End of the road for Broadway Ave?
The owners of five businesses on Palmerston North's former inner-city shopping mecca, Broadway Ave, have announced they will leave the street in the next few months. Jono Galuszka looks into an issue that has become a major concern for the city's retail sector.
The troubles plaguing Palmerston North's Broadway Ave - once the heart of retail shopping in the city - are intensifying as three more longstanding businesses prepare to move out.
Vacant buildings and empty shop fronts are growing in number as factors including the economic recession and Farmers moving to The Plaza continue to be blamed for a downturn in trade.
Business owners are pointing the finger at the Palmerston North City Council for failing to maintain the area properly or sufficiently deal with parking and beggar problems.
This week, the owners of Bag World, Palmerston North Stamp Centre and Alexanders have made the call to leave Broadway.
Last month, the owners of GQ Clothing and Mason's City Watches both said they would shut early next year.
Bag World owner Rob Hawthorn said he would shut his store, which opened in 1998, at the end of next month.
"There's no point keeping it open," he said. "There's not enough trade - it's very irregular." Mr Hawthorn blamed parking issues and a lack of maintenance of the street for the downturn.
"[The council] haven't done anything to Broadway to make it attractive, but they've spent an awful amount of money making George St pretty.
"[Broadway] has really gone downhill and it's crap."
He said visitors to Palmerston North remembered Broadway as the shopping street, but when they went there now and saw it was shabby, they left town.
"They don't stop to spend money.
"Now [Broadway] is being abandoned in great quantities by previously successful retailers."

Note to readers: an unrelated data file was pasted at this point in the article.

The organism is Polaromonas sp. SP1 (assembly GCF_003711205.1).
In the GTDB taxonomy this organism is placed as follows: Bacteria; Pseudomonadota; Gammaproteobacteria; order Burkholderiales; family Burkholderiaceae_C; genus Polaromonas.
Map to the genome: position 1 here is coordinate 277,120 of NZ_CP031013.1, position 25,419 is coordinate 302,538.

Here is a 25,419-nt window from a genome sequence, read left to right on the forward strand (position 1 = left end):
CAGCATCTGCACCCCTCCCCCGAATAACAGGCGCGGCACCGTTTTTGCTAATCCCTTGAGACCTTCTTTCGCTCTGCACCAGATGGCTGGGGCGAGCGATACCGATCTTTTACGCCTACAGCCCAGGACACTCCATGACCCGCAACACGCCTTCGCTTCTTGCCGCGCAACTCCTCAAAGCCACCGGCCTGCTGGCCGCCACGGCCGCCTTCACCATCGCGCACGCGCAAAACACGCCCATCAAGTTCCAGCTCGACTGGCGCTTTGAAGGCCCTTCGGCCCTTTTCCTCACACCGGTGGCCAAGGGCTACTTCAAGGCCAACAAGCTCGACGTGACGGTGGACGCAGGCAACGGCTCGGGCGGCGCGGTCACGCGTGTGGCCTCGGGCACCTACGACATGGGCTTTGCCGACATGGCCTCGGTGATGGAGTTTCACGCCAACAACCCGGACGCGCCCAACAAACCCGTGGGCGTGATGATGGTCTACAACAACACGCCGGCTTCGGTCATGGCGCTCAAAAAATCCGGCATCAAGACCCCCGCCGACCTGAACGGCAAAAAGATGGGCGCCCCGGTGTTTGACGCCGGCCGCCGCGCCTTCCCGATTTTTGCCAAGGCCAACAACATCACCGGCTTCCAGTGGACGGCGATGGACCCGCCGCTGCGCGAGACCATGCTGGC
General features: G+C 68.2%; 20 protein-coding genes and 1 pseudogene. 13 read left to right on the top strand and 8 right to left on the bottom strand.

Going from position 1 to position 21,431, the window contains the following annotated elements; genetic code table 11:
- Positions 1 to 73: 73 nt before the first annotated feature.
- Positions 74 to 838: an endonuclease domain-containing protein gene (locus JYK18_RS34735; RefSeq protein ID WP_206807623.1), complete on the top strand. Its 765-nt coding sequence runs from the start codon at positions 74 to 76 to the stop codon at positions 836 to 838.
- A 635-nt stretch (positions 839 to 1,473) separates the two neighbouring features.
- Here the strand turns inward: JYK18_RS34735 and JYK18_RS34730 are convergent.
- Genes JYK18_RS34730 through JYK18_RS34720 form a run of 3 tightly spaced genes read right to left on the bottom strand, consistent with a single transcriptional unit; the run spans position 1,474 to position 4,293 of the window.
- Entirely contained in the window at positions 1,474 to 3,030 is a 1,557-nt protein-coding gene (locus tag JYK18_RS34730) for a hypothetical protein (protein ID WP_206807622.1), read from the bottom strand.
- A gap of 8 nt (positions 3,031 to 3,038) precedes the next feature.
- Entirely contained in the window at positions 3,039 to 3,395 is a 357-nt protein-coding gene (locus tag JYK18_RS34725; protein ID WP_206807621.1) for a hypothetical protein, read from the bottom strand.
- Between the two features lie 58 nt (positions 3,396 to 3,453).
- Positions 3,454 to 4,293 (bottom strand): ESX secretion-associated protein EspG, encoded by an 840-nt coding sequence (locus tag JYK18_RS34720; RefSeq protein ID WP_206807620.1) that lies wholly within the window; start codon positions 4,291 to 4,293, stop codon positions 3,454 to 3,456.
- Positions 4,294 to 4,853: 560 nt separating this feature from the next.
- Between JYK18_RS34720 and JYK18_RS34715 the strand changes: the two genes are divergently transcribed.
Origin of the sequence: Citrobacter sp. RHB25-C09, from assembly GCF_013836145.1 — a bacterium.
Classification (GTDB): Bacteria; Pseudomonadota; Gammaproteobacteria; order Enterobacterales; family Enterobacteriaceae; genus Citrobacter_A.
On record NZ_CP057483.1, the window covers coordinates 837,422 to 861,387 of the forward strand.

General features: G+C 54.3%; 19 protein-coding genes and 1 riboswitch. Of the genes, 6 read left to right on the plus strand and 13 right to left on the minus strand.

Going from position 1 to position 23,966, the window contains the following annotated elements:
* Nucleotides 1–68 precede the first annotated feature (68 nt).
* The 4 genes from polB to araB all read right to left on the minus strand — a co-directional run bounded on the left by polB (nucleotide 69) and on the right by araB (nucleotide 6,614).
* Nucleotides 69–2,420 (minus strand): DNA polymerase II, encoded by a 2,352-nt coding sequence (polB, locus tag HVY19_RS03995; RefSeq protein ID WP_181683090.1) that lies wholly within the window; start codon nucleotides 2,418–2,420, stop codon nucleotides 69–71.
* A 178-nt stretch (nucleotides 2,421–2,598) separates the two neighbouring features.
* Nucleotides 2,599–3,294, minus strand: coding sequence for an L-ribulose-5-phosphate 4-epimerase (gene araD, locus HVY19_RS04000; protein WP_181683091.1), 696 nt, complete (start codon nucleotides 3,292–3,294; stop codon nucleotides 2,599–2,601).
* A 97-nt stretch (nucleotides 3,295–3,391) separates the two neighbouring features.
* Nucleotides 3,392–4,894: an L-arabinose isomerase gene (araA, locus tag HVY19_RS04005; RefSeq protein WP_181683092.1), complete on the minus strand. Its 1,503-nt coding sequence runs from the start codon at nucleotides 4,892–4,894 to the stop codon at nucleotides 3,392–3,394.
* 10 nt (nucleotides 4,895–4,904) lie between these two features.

The council had to do something, or there would be no more businesses left to bring money into the local economy, he said. Palmerston North Stamp Centre owner Bruce Graves said his 34-year-old store would close on December 21.
The plan was to work from home, he said. "I'll at least save money on rent. We're just trying to minimise our costs."
He said the move was to do with the retail climate on the street.
"This is Christmas, but it doesn't feel like it. There just hasn't been the influx."
Many customers were keeping away because of the parking system, he said.
"I now have a parking satchel, where I'll pay the parking and make sure the meter is working for my best customers."
The economic climate had also dealt retailers a rough hand, he said.
"People are doing what the Government has asked them to do - save money. Unfortunately, that has hit retailers hard."
Mr Graves said the council should step in to make Broadway a more attractive shopping destination.
"We don't want handouts, but we want them to give people a reason to come here and shop."
Alexanders will close at the end of the year, 17 years after opening on Broadway. Manawatu Chamber of Commerce chief executive Stephanie Gundersen-Reid said it was concerning to hear that businesses were leaving Broadway Ave.
"That is a concern, not just to Broadway but to the whole of Palmerston North.
"From the chamber's perspective, maybe we need to be talking to the retailers and the council about future plans and where this is going and what we can do to help."
The chamber has been in discussions with council staff about parking, but Ms Gundersen-Reid said it would be more than happy to "step into" the issue of businesses leaving Broadway Ave.
City council city future general manager Sheryl Bryant said the council had invested in Broadway in the 1990s to improve the streetscape and paving, before turning its attention to The Square itself. It had also worked to ensure the role of the city's retail heart was protected by resisting the potential for large-format stores to set up beyond the central business district.
Changes to the district plan aimed to strengthen the role of the central city, and improve standards of amenity with stricter urban design rules, she said.
The council was also encouraging placemaking initiatives around the city, including Broadway. Next year, the council will be employing a student intern to do a retail health check of the area.
The length of The Square leading from The Plaza to Broadway is due for a $2 million makeover in 2016.
- Additional reporting by Janine Rankin and Jonathon Howe.